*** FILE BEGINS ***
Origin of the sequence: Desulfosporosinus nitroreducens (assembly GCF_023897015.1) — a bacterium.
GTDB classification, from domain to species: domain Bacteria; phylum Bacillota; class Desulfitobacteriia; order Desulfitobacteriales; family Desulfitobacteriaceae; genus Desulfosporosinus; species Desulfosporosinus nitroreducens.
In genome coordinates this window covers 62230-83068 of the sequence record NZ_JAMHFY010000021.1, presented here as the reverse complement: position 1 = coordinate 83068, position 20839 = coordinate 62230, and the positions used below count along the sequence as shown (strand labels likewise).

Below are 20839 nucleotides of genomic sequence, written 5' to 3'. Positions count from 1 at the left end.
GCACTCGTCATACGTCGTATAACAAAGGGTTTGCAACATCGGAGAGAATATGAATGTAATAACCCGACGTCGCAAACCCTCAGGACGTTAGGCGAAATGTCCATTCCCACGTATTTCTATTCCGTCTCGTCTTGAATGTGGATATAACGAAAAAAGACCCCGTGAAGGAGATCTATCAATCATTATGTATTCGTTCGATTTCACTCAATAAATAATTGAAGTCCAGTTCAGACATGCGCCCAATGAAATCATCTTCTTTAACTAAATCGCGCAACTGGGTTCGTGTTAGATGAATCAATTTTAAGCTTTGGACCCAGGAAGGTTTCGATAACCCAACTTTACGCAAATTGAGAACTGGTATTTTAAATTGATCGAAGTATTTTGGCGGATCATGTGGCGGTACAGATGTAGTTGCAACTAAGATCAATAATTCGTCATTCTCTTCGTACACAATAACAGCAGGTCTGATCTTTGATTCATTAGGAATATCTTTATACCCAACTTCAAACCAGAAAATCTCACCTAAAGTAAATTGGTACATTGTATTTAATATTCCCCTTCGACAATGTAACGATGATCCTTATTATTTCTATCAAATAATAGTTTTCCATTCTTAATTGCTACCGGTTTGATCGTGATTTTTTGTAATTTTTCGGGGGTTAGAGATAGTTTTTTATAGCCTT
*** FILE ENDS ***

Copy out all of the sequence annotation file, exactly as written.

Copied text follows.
Origin of the sequence: Desulfosporosinus nitroreducens (assembly GCF_023897015.1) — a bacterium.
GTDB classification, from domain to species: domain Bacteria; phylum Bacillota; class Desulfitobacteriia; order Desulfitobacteriales; family Desulfitobacteriaceae; genus Desulfosporosinus; species Desulfosporosinus nitroreducens.
In genome coordinates this window covers 62230-83068 of the sequence record NZ_JAMHFY010000021.1, presented here as the reverse complement: position 1 = coordinate 83068, position 20839 = coordinate 62230, and the positions used below count along the sequence as shown (strand labels likewise).

Below are 20839 nucleotides of genomic sequence, written 5' to 3'. Positions count from 1 at the left end.
GCACTCGTCATACGTCGTATAACAAAGGGTTTGCAACATCGGAGAGAATATGAATGTAATAACCCGACGTCGCAAACCCTCAGGACGTTAGGCGAAATGTCCATTCCCACGTATTTCTATTCCGTCTCGTCTTGAATGTGGATATAACGAAAAAAGACCCCGTGAAGGAGATCTATCAATCATTATGTATTCGTTCGATTTCACTCAATAAATAATTGAAGTCCAGTTCAGACATGCGCCCAATGAAATCATCTTCTTTAACTAAATCGCGCAACTGGGTTCGTGTTAGATGAATCAATTTTAAGCTTTGGACCCAGGAAGGTTTCGATAACCCAACTTTACGCAAATTGAGAACTGGTATTTTAAATTGATCGAAGTATTTTGGCGGATCATGTGGCGGTACAGATGTAGTTGCAACTAAGATCAATAATTCGTCATTCTCTTCGTACACAATAACAGCAGGTCTGATCTTTGATTCATTAGGAATATCTTTATACCCAACTTCAAACCAGAAAATCTCACCTAAAGTAAATTGGTACATTGTATTTAATATTCCCCTTCGACAATGTAACGATGATCCTTATTATTTCTATCAAATAATAGTTTTCCATTCTTAATTGCTACCGGTTTGATCGTGATTTTTTGTAATTTTTCGGGGGTTAGAGATAGTTTTTTATAGCCTT